On Wednesday January 19 in the early morning, the students of Cascades Montessori Middle School loaded down with bags, camping pads, and sleeping bags, climbed into a fat, unwieldily bus to be driven by Mike, and a small, white van to be driven by Elise.
We where setting off on an overnight adventure to Seattle, and everyone boarded the vehicles with smiles, and some butterflies in our stomachs, for, along the way, we where to visit Lakeside Middle School, where tuition is $25,250 a year, and the entire 7th grade holds a whopping 80 students. Compared to our school, Lakeside seemed pretty darn different!
All the same, we made our way down the freeway, signing and dancing to Pop Music, and discussing all matter of “teenage girl things”, much to the annoyance of the five boys huddled in the back of the bus who were trying their best to ignore us.
We got to Lakeside in a flash, and, armed with notebook and pencil, timidly climbed out of the bus and onto the fancy Lakeside campus, and after a brief introduction from their own security guard and on of the teachers there, we headed inside where we were each paired with a seventh grade buddy.
Our buddies were to show us around the school, and take us along with them to each class in their day, so we could experience a different school, and way of learning. Along the way, I also met many kids and teachers, who all immediately welcomed me, though were very surprised when I told them that our entire school was made up of about 21 students, and that we where staying the night on their gym floor of all places!
Our first stop was, of course the cafeteria, and since we hadn’t eaten since the early morning, the salad and falafel we were served tasted very good. We ate briefly, and then, after cleaning up our trays, headed out for a tour of the school from our buddies.
As we cruised the halls, my buddy introduced pretty much every person we saw to me and even took me to the gym and pointed out every trophy the students of Lakeside had won, and explained to me about the sports offered such as Track and Field, Basketball, Lacrosse, and a few others I cannot quite remember. Also, from what he told me about the language classes like Chinese, Spanish, and Latin, it seems like most students at Lakeside are fluent in one if not two of the prior. Yet another thing my buddy informed me of during my tour, was that each student has his/her own laptop, and all homework must be emailed in.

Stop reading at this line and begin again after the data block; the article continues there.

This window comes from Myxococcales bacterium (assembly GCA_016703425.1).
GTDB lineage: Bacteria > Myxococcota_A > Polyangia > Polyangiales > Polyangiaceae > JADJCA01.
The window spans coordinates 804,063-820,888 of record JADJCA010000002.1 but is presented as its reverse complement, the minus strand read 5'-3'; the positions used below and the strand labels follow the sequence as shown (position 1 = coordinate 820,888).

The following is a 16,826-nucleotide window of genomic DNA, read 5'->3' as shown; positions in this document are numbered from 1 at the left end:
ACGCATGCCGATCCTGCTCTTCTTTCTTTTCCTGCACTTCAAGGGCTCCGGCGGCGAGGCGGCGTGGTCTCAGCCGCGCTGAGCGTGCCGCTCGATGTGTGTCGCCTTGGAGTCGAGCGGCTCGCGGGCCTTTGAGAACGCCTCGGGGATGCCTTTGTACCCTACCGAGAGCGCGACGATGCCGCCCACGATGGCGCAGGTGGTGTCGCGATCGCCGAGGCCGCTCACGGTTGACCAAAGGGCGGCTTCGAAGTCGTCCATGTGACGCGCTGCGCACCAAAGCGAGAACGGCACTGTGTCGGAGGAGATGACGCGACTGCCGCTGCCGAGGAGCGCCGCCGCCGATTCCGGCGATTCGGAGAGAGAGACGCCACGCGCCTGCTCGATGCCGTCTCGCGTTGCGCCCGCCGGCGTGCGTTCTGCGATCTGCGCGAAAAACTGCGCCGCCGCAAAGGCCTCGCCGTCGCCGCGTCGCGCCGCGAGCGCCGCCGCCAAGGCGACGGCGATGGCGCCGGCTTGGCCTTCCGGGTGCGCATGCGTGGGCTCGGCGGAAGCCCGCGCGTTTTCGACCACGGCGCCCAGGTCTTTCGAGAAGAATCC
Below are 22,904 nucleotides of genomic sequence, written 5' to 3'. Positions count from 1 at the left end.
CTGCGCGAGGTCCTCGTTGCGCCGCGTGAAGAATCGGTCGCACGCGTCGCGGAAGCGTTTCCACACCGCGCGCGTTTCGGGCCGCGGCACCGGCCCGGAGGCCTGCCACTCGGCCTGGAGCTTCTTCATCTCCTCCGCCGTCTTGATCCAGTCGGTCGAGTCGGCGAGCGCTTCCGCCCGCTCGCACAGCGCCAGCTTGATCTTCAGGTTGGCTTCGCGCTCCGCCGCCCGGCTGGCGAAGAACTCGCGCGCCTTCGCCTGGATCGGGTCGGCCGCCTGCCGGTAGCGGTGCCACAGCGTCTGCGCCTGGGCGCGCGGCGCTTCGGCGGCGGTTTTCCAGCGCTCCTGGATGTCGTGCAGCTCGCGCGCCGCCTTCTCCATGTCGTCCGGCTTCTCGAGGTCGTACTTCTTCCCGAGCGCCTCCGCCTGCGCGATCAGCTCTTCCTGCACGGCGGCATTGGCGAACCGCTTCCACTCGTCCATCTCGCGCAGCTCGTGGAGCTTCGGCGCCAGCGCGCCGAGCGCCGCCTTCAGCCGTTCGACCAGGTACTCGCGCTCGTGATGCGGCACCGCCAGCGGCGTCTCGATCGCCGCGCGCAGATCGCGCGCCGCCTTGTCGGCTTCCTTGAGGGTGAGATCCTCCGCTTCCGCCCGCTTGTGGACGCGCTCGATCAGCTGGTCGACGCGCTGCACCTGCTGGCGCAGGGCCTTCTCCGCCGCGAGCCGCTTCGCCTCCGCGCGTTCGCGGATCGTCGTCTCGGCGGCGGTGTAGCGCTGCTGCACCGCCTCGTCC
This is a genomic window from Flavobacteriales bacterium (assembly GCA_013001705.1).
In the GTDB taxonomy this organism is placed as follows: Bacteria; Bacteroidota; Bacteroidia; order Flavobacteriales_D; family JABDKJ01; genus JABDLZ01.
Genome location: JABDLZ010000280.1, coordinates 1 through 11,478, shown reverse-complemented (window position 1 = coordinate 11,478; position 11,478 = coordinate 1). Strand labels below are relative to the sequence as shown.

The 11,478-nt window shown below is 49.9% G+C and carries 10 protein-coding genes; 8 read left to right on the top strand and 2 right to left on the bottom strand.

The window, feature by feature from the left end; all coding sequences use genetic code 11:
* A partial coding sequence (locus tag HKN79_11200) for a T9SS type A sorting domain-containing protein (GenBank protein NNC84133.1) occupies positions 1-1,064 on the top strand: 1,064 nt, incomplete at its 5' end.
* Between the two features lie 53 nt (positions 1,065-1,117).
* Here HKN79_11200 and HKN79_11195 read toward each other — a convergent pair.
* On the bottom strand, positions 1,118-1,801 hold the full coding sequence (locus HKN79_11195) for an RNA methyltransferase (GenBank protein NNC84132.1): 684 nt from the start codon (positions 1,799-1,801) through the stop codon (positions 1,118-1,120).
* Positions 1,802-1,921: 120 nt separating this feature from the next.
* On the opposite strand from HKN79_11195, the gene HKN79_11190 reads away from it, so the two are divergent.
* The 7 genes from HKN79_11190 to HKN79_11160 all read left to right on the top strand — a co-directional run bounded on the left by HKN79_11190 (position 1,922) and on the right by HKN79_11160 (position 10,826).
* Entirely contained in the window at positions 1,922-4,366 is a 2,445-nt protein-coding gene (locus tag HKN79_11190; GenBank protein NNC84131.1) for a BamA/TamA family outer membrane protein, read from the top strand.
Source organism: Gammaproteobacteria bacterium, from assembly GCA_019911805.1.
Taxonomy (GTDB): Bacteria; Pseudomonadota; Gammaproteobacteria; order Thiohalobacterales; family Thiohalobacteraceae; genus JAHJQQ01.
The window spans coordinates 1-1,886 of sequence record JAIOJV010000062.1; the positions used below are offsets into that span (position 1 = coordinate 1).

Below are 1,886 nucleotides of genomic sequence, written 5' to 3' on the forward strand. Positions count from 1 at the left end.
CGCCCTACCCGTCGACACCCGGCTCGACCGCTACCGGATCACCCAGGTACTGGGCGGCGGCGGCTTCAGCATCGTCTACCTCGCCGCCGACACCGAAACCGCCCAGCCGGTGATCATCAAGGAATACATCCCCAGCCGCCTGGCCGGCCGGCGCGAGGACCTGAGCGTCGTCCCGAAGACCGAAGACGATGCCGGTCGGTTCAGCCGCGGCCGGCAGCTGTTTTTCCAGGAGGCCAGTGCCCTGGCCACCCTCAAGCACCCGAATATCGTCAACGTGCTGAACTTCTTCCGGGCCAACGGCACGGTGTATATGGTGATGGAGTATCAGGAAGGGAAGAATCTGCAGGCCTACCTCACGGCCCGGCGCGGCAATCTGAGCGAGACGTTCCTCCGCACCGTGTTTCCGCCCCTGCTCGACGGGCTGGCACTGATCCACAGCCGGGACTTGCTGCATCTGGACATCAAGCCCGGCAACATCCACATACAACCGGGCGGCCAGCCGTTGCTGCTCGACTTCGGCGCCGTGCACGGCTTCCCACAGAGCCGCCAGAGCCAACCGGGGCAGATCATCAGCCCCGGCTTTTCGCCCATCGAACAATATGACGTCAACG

After our tour was done, and the lunch bell had rung, we all headed off to orchestra, where I got the rare chance of picking up an extra cello, and sight-reading the music that was set in front of me, and playing with the Lakeside Orchestra. It amazed me how dedicated the students were, how they paid attention to each little note, and how critical the teacher seemed. I was even further surprised when my buddy informed me that Lakeside has a lot of competition in Oregon.
Our next class was Social Studies, where we learned about the Electoral College, and the three branches of government. In this class, I noticed every student focussed, taking notes as they were asked, and asking very valid questions, as the teacher used a chalkboard, and a color coded map of the United States, showing what political party each state chose in different elections, to explain.
Next was Biology, where we continued an experiment where a peeled, raw chicken egg was immersed in corn syrup for a couple days, taken out and weighed, and then immersed in another solution made up of water and mouthwash. In this class, I was also introduced to the daughter of the owner of the Space Needle.
My last class of the day was math, and my brain was already hurting after the first fifteen minutes because of the exercise the students do at the beginning of the period called Mental Math. In this exercise, students are given several problems verbally, and have to solve them in their heads as fast and efficient as possible. The rest of the period was spent returning assignments and copying down the current homework.
When the bell rang, signaling the end of the day, all of the students of Cascades Montessori Middle School grouped up by the door for a group photo, and discussed our experiences, receiving almost all positive feedback.
Overall, I am so glad that I was able to visit Lakeside, and, if given the chance, i would definitely return.
My experience just shows me that we can have many stereotypes in our heads, but in the end, things usually don’t turn out the way we think they will, and most of those stereotypes end up being false.
I believe we should try to avoid judging people we haven’t even met.